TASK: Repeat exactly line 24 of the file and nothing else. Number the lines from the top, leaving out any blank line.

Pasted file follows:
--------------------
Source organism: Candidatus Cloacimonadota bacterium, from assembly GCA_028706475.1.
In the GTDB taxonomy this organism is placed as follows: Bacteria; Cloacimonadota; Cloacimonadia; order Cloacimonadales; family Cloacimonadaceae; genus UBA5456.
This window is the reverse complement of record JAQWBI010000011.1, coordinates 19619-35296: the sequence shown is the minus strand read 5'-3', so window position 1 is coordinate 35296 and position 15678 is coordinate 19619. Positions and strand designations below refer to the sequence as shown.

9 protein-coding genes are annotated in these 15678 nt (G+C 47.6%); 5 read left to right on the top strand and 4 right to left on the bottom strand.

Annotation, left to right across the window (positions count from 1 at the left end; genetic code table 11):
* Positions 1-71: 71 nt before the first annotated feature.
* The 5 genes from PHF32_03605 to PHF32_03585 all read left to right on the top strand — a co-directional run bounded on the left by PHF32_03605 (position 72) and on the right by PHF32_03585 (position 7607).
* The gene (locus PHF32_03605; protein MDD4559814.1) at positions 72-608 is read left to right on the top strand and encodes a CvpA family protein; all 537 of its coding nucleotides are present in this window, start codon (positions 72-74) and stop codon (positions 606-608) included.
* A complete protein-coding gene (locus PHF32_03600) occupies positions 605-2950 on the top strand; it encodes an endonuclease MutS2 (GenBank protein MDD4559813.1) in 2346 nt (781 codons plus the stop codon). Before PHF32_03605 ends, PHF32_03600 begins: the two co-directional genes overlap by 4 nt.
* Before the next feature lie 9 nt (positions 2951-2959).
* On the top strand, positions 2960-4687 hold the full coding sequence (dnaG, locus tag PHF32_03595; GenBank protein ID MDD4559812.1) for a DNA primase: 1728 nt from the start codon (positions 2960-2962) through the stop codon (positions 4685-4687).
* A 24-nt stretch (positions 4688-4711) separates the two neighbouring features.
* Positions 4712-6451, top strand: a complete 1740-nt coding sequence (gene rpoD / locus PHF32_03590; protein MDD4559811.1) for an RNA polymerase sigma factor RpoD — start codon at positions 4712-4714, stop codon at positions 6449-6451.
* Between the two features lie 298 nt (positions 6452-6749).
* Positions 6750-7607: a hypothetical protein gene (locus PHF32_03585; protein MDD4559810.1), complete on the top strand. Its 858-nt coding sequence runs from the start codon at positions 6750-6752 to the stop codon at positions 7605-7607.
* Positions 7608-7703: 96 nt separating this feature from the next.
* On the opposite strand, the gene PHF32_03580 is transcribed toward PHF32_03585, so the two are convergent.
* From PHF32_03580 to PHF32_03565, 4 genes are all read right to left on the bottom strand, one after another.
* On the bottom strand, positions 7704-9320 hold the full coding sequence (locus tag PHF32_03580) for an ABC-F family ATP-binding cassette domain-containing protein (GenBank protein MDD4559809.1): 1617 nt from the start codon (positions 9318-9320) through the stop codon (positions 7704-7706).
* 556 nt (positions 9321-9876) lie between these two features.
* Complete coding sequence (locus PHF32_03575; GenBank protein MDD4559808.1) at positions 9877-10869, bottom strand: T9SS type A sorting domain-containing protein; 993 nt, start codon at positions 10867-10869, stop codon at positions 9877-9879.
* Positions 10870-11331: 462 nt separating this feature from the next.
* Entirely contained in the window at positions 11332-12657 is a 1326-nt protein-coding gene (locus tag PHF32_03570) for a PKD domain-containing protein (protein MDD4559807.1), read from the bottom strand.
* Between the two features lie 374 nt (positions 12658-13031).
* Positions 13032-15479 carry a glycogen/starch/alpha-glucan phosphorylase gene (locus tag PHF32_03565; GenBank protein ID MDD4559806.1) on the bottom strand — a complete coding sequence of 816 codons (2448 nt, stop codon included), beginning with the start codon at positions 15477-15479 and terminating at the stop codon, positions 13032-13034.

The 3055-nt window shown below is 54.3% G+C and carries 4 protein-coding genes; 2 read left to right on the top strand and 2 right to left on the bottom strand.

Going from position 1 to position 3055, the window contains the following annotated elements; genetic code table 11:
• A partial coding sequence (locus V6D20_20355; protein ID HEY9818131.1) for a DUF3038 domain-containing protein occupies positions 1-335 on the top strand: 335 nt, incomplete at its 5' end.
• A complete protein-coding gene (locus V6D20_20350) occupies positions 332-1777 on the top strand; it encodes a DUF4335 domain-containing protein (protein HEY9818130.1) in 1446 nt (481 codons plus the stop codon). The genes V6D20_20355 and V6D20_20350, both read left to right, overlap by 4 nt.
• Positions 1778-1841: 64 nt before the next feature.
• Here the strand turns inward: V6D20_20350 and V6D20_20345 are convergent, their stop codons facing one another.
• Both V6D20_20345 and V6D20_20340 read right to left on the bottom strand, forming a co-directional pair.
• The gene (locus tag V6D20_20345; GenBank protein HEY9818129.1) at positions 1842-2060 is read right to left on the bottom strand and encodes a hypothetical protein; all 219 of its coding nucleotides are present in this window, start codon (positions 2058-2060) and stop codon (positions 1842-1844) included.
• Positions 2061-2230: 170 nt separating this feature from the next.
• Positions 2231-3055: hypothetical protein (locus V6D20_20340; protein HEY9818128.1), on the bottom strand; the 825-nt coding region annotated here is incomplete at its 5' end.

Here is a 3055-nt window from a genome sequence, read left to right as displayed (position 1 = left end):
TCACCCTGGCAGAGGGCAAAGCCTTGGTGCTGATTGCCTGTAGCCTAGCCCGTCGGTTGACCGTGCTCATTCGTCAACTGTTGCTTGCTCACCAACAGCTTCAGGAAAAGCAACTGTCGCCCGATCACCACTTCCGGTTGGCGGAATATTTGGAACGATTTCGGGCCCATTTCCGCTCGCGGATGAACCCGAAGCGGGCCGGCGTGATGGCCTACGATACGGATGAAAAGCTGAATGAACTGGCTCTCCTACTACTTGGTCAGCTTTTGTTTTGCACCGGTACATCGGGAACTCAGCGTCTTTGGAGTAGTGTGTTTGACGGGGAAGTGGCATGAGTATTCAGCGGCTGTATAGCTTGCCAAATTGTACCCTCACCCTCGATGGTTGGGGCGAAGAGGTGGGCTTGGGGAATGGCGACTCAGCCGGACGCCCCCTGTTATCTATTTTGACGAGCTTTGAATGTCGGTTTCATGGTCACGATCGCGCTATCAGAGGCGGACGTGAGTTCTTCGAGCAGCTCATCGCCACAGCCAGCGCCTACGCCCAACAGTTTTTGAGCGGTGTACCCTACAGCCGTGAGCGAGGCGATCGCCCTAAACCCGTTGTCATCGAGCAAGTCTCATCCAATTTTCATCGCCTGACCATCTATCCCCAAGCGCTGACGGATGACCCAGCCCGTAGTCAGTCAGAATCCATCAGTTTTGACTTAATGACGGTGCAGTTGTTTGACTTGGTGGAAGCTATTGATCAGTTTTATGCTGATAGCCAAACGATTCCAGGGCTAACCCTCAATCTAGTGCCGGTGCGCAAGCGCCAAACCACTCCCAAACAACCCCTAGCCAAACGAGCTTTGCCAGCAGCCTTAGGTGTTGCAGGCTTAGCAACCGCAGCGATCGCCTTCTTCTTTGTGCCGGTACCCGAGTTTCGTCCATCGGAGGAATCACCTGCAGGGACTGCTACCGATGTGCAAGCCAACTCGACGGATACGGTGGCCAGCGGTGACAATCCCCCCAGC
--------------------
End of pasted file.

* Between the two features lie 374 nt (positions 12658-13031).